Development of the seed industry
Havazvidi, Ephraim K.
Tattersfield, Rex J.
MetadataShow full item record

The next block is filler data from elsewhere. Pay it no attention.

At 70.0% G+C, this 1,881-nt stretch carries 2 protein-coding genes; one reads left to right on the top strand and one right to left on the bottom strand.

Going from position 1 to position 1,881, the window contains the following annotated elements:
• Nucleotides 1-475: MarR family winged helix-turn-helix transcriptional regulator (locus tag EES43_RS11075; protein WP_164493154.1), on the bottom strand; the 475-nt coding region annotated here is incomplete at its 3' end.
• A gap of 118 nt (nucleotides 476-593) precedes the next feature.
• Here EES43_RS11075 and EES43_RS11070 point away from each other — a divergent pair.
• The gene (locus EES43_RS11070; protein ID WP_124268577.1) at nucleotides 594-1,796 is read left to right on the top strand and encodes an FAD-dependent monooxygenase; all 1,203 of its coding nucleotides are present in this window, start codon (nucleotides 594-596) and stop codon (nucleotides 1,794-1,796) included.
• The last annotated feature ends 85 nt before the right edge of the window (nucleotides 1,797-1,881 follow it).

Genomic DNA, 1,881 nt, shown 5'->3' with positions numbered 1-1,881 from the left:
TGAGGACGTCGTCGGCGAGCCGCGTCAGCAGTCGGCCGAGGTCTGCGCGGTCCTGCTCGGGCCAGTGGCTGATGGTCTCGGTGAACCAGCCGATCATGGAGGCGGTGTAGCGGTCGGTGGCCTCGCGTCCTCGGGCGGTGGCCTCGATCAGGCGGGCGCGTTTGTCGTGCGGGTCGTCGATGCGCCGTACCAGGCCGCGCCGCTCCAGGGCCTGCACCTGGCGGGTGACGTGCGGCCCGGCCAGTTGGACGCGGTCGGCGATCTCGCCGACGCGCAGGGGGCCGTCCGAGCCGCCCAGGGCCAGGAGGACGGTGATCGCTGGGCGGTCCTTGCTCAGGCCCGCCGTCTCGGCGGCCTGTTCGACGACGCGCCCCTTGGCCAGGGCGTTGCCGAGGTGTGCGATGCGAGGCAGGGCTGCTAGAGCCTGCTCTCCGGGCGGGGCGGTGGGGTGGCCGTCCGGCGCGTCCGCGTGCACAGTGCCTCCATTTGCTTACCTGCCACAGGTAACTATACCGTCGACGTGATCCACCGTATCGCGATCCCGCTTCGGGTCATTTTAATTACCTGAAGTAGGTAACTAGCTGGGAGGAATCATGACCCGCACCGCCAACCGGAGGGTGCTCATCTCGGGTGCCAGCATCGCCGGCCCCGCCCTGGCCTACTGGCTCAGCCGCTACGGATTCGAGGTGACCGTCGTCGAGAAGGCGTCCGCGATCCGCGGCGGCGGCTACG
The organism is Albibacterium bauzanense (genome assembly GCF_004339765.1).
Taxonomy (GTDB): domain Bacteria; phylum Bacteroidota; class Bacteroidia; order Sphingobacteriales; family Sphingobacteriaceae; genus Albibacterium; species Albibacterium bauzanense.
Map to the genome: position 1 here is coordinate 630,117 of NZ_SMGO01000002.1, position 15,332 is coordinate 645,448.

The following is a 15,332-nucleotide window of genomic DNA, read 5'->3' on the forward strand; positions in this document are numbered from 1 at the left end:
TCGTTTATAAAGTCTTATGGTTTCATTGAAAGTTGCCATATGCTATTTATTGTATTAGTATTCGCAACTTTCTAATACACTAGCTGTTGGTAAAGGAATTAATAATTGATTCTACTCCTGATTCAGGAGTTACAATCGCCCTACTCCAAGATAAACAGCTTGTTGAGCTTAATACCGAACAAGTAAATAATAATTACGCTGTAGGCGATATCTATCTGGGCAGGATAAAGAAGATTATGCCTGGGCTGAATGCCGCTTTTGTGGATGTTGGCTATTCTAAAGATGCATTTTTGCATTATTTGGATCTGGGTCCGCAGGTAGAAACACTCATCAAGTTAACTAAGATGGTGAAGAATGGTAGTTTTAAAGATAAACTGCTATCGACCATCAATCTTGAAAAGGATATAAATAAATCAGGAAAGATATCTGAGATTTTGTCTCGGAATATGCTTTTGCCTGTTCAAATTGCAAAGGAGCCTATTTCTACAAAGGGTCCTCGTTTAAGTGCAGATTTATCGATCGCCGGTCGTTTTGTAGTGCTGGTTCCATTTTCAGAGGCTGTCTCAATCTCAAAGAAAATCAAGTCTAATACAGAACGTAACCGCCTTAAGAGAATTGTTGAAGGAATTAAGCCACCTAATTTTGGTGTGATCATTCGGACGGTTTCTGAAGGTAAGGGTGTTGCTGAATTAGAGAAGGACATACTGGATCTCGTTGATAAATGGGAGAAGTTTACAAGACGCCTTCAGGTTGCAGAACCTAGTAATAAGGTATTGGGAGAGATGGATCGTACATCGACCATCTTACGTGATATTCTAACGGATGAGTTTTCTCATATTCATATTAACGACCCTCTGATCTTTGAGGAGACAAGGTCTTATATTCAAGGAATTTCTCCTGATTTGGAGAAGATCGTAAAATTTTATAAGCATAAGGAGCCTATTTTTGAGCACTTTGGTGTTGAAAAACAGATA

In the 1940s some farmers’ associations initiated seed production in Zimbabwe and since then the seed industry has been supported by research and plant breeding by government and statutory boards. By the end of the 1980s and in the early 1990s, industry contributed to the research effort and complemented the excellent government programmes. For most of the field crops grown in Zimbabwe, there are locally-bred, well-adapted varieties for particular ecological and farming conditions. Seed producers can obtain advice based on research to enable them to grow their seed crops efficiently. Various seed distribution systems have been used to ensure that seed of the right varieties was available when required, especially for the former large- scale farming sector but considerable strides have been made to enable smallholder farmers to obtain the seed they require too. Price controls and realistic pricing policies meant that good quality seed produced in Zimbabwe could be purchased at prices lower than in most countries in the world. The fast track resettlement programme that began in 2000 has resulted in a number of challenges within the seed industry. The increased demand for seed by newly resettled farmers and reduced seed production by white commercial farmers and seed houses has left the industry in disarray. The challenge after 2000 is how best to increase seed production by the newly resettled farmers in order to ensure that all types of farmers can access seed requirements on time. This chapter will discuss the development of the seed industry in Zimbabwe from the pre-colonial era until recent times. It will examine the organizational structure and the legislation issues of seed production and related issues such as plant breeding.